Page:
The credit ratings agency Fitch has downgraded Saudi Arabia by a notch to AA minus as lower oil prices continue to widen the deficit of the world’s biggest oil producer.
However, the downgrade, which follows on the heels similar cuts by other rating agencies including Standard & Poor’s, still keeps the country firmly in the higher echelon of investment grade issuers.
Fitch said on Tuesday it took the move to lower its rating on Saudi Arabia because of its own in-house downward revision of oil price expectations to US$35 per barrel in 2016 and $45 per barrel in 2017. It did not say what the estimates were reduced from.
“The downward revision of our oil price assumptions for 2016 and 2017 … has major negative implications for Saudi Arabia’s fiscal and external balances,” said credit analysts at Fitch led by Jan Friederich.
As well as lowering Saudi Arabia’s long-term foreign and local currency issuer default ratings to AA- from AA, Fitch said that the outlooks on those also remain negative. The agency said that in addition to lower prices, the country’s widening central government deficit was another factor that prompted the downgrade.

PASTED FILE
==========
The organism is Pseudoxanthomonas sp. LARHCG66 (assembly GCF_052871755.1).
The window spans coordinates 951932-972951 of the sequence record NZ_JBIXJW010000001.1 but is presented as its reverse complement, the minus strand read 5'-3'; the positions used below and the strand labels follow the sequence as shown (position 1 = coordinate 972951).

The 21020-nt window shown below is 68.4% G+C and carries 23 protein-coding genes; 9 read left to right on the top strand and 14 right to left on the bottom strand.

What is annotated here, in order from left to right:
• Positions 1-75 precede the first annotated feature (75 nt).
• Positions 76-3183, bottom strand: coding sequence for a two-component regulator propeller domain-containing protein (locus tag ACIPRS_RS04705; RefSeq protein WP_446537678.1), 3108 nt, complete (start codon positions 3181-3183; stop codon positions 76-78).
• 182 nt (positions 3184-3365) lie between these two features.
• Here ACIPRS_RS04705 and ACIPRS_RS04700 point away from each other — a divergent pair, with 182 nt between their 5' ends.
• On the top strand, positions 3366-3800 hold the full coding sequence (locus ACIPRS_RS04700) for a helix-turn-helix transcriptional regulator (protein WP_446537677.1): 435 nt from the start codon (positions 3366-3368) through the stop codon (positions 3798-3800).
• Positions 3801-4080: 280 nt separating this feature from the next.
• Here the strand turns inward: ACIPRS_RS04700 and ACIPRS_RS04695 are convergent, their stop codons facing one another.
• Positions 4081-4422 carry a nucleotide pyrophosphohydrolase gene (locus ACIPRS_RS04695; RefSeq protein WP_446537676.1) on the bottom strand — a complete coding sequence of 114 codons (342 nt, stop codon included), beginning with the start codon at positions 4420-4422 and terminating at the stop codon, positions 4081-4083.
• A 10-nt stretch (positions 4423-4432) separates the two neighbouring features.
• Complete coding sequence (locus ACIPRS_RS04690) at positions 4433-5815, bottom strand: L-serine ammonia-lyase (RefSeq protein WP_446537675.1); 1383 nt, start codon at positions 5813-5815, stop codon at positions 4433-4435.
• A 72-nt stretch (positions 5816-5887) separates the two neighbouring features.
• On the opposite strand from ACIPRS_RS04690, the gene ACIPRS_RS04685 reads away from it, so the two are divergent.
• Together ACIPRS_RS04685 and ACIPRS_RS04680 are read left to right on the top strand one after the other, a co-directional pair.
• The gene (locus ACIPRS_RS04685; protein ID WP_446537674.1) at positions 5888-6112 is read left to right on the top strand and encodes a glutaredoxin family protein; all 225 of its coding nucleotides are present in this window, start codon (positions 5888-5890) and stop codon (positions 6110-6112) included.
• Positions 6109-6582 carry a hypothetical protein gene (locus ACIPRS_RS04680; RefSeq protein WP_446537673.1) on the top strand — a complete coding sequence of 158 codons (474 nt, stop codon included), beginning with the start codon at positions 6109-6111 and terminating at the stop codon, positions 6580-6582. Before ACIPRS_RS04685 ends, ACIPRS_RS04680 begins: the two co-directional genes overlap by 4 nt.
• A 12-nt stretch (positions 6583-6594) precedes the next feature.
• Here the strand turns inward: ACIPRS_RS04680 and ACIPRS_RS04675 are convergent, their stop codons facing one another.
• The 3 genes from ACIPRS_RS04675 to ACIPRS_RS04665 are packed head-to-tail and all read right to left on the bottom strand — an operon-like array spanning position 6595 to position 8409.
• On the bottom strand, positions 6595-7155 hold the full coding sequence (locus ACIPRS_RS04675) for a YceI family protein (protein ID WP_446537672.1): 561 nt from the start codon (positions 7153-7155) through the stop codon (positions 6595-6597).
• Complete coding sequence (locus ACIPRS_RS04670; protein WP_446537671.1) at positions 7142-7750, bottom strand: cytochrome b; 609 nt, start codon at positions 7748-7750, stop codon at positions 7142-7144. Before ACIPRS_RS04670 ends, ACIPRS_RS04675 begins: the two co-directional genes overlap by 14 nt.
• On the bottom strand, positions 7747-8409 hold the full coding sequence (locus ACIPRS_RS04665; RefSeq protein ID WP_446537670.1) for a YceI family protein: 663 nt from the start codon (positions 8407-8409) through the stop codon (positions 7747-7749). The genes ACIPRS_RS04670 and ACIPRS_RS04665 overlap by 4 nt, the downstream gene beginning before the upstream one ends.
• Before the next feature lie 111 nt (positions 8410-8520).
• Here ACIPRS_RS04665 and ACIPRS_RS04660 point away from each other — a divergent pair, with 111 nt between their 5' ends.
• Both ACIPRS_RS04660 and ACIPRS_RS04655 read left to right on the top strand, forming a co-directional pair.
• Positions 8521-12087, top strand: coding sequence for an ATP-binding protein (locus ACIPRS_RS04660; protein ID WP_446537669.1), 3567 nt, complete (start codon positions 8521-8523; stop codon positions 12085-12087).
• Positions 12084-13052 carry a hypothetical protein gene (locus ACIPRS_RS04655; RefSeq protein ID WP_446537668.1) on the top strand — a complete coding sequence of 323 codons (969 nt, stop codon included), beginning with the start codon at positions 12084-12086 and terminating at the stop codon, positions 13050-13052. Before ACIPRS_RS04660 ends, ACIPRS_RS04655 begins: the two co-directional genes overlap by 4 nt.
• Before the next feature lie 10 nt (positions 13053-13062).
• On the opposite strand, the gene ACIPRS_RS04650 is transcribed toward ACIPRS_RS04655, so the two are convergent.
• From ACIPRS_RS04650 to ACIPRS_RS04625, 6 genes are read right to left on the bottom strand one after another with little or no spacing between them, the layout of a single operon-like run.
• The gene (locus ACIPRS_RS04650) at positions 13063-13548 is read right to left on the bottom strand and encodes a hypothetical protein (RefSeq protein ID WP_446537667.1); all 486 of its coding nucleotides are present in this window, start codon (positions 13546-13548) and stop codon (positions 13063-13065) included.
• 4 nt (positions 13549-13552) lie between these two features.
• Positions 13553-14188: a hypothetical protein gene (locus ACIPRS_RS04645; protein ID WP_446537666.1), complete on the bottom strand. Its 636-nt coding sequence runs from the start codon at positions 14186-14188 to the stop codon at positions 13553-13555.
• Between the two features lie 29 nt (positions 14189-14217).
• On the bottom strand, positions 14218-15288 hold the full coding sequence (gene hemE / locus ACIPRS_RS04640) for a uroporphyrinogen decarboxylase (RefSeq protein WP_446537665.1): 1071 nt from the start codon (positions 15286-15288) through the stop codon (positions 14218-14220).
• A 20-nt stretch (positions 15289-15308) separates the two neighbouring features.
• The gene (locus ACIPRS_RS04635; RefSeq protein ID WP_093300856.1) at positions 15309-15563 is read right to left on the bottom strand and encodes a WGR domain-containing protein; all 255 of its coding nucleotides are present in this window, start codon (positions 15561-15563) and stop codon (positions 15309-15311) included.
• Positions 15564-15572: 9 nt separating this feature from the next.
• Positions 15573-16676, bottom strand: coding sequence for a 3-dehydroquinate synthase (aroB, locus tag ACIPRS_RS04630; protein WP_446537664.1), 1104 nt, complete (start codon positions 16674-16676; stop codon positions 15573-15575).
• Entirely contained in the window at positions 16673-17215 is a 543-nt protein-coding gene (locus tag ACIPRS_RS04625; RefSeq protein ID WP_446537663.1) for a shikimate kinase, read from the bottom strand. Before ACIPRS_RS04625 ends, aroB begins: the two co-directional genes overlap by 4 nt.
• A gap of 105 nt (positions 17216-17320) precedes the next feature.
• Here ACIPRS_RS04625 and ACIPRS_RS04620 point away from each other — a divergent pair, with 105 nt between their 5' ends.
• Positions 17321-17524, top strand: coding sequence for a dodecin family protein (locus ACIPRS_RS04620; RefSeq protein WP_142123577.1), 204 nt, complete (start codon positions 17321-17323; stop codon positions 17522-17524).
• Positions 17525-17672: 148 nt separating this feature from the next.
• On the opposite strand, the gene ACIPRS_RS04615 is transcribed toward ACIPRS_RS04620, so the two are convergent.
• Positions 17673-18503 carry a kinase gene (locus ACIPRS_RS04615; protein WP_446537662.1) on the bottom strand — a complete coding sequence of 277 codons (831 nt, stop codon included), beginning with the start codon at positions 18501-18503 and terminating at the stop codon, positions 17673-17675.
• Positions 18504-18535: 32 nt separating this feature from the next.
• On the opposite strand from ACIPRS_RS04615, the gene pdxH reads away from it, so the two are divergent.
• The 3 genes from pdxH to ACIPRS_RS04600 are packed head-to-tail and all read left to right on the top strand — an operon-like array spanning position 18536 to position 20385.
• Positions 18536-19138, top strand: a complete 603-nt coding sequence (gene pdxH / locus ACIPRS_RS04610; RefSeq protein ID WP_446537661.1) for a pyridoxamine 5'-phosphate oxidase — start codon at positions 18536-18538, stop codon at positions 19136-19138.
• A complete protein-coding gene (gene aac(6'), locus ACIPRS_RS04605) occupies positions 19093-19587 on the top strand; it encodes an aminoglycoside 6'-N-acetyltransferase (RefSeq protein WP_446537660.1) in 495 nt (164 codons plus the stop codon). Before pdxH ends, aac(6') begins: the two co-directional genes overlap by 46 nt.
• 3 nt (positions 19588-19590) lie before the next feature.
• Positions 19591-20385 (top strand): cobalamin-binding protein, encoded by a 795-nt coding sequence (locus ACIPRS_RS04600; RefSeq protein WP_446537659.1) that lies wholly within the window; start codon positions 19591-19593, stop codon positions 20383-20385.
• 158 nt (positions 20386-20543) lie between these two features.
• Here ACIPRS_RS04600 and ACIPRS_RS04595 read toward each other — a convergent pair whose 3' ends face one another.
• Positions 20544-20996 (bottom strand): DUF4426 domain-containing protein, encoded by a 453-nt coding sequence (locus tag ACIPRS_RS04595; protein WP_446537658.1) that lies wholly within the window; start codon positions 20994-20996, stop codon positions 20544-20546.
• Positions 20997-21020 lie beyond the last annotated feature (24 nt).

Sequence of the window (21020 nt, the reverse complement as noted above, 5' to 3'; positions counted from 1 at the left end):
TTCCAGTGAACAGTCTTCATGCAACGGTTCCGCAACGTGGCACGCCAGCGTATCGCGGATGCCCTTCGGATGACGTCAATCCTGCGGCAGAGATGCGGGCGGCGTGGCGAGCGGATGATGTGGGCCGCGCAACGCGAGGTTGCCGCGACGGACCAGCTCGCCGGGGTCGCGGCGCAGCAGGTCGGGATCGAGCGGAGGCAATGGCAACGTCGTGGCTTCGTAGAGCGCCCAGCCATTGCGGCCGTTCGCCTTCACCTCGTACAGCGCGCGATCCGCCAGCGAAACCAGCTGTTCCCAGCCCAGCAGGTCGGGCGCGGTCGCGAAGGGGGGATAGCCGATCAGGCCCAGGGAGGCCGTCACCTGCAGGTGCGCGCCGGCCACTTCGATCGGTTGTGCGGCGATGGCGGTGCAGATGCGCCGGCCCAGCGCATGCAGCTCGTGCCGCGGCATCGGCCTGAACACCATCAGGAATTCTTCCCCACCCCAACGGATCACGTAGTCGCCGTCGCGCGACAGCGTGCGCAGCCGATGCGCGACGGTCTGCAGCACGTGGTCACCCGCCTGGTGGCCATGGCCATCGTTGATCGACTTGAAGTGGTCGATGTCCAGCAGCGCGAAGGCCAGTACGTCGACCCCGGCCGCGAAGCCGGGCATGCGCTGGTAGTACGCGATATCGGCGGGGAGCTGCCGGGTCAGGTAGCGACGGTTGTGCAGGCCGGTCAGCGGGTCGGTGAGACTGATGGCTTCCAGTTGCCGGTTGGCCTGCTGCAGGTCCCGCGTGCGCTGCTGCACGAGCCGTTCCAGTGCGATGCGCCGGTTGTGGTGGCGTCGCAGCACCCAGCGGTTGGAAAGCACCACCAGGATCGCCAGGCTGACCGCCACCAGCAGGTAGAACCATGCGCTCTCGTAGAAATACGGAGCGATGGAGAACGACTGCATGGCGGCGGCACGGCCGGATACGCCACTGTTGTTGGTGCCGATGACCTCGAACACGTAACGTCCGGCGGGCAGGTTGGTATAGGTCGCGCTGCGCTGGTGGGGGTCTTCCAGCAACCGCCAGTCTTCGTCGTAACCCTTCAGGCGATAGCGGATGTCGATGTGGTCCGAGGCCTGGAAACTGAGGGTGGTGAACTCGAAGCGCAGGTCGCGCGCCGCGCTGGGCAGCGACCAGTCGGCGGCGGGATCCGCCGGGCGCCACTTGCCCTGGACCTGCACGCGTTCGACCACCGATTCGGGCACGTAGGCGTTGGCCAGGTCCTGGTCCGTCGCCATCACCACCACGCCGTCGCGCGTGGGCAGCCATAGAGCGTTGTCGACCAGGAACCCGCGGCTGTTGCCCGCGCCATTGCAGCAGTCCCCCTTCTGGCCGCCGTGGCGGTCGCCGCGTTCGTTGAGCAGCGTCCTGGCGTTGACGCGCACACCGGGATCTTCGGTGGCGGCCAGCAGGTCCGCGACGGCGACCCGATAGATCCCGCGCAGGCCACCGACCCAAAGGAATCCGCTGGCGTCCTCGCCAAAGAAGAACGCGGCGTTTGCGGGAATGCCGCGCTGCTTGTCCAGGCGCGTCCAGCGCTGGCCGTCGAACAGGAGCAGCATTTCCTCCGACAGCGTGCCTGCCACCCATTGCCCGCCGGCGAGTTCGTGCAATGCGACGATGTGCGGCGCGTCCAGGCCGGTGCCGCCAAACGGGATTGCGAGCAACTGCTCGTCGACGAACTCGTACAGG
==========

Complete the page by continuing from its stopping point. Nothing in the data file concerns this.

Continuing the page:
The deficit widened to 14.8 per cent of GDP in 2015 from 2.3 per cent in 2014 amid the collapse of oil prices from mid-2014. Since then, oil has shed more than 60 per cent of its value.
Deficits in countries across the region, including the UAE and Saudi Arabia, have also widened over the past year as the steep drop in oil prices empties coffers and forces governments to dip into sovereign wealth funds and borrow more money so they can keep spending on infrastructure and social services.
Some countries have been more affected than others, according to how dependent they are on oil. At the top of the list of those reeling the most from lower oil prices is Saudi Arabia, while the UAE leads those that are least dependent.
Political concerns may also weigh on future rating decisions for Saudi Arabia, Fitch seemed to suggest in its note, amid rising tensions in the Middle East.
“Fitch considers geopolitical risks high relative to AA-rated peers,” the note said. “Tensions have risen between Saudi Arabia and its long-standing regional rival Iran, and are expected to persist, although a direct confrontation is highly unlikely. Saudi Arabia’s military intervention in Yemen and in Syria shows a greater assertiveness in foreign policy.”
Fitch’s rival S&P downgraded Saudi Arabia’s long-term rating a notch in October, from AA minus to A plus with “a negative outlook”, citing “a pronounced negative swing in Saudi Arabia’s fiscal balance”.
The country’s credit grade was then cut two levels to A minus from A plus in February, as the decline in oil price continued unabated – 90 per cent of Saudi Arabia’s budget is funded from the sale of crude oil.
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